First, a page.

Communication is vital. Having the numbers of people you trust on your phone can be a life saver. Fostering these connections with allies can make emergencies responses quick and effective. Even just as an individual, putting in the number of trusted allies on your quick dial can help in emergency situations. Just make sure you don’t make it to obvious who they are on the quick dial, in case your phone gets snatched or taken by police. Try memorising important numbers, and if you can’t, write it down in between random numbers on a piece of paper. In some cases, think about having lose change on you to make a call on a public phone, just in case something has happened to your mobile.Calling in on friends and allies can help keep track of your movements and whereabouts, especially if you think you are heading into troubling circumstances. Even in non threatening moments, doing a check in helps everyone feel safe.Having a phone tree for your cause can be very useful to get messages out for a quick response. Tying that in with the actor mapping, you can have a great overview of who are the best people to contact under what conditions. This can lead to a more effective response to emergencies and mobilisations.
  5. Data security
    It’s not all about staying safe in the physical world. Do a quick analysis of the information you work with and see if it could be considered sensitive information. Name, numbers and addresses of activists should be considered sensitive. Remember to consider time frames. Maybe information you have now is not considered sensitive but in a few years it might. Depending on the amount of information you handle that is sensitive, will determine the measures you should take on protecting it. There are great detailed guides on digital security but here is some very quick tips.

    • Try to keep your digital information safe by encrypting your devices. There are great guides out there* on how to do it on all platforms.
    • Next would be encrypting your communications.  On mobile devices Signal Messenger can encrypt your messages to other Signal users, and it’s for free.
    • Email encryption can be more complicated than using signal, but pgp encryption has come along way in being more non tech friendly.
    • Always make backups!
  6. Mental Wellbeing.
    Staying safe is all about looking after yourself, and that includes your mental health. It’s no secret that activism can be hard on peoples mental health, and many have had the all to common burn out symptoms.
    Debriefing and looking for support amongst your allies can help mitigate accumulating feelings of mental uneasiness. Speak to people you feel comfortable with after actions and demonstrations. Try to have an understanding with this person that you don’t necessarily want answers or advice, but instead just want someone to listen and provide empathy.One of the more common consequences of activism work for HRDs is working through fear and stress. Many HRDs fear not only for their own well being, but also of their families and people close to them. Taking the above actions on security is one way to address this fear. If you can analysis and try to understand the threats and potential consequences of the threats, you can at least know you are doing what you can to mitigate the risks.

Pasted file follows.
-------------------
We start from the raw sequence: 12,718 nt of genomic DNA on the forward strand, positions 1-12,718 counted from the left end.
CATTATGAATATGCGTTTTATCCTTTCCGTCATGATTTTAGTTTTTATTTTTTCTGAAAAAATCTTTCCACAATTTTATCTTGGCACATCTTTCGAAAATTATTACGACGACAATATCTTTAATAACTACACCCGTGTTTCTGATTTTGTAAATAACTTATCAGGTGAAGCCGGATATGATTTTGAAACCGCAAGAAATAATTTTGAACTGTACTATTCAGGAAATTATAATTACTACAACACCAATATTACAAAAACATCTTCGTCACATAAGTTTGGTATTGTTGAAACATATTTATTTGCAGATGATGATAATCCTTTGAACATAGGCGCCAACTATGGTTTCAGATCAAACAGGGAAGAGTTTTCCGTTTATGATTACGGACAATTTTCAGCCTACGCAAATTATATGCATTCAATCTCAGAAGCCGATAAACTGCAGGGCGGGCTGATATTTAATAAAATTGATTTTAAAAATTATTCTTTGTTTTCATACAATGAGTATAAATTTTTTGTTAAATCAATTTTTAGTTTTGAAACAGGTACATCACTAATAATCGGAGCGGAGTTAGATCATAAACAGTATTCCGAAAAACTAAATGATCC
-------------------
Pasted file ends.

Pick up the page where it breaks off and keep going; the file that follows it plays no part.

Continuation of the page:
A bit of stress is usually a good thing, it helps us from getting bored, but too much of it can be overwhelming. If we are stressed for too long of a time, we can get down and depressed. This is as much about asking for help as it is trying to foster a culture of looking after yourself and one another.

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This is obviously not an exhaustive list, but it’s a start. It’s up to us to start looking at security in a more holistic sense and put into practise techniques that help us do our work better and safely.

Here is a list of great resources on security for activists.
https://holistic-security.tacticaltech.org/
https://protectioninternational.org/training-learning-publications/
http://www.integratedsecuritymanual.org/
https://www.frontlinedefenders.org/en/programme/risk-analysis-protection-planning

*List of resources for digital security.
https://securityinabox.org/en/
https://tacticaltech.org/
https://privacytoolsio.github.io/privacytools.io/

*https://www.frontlinedefenders.org/en/resource-publication/annual-report-human-rights-defenders-risk-2016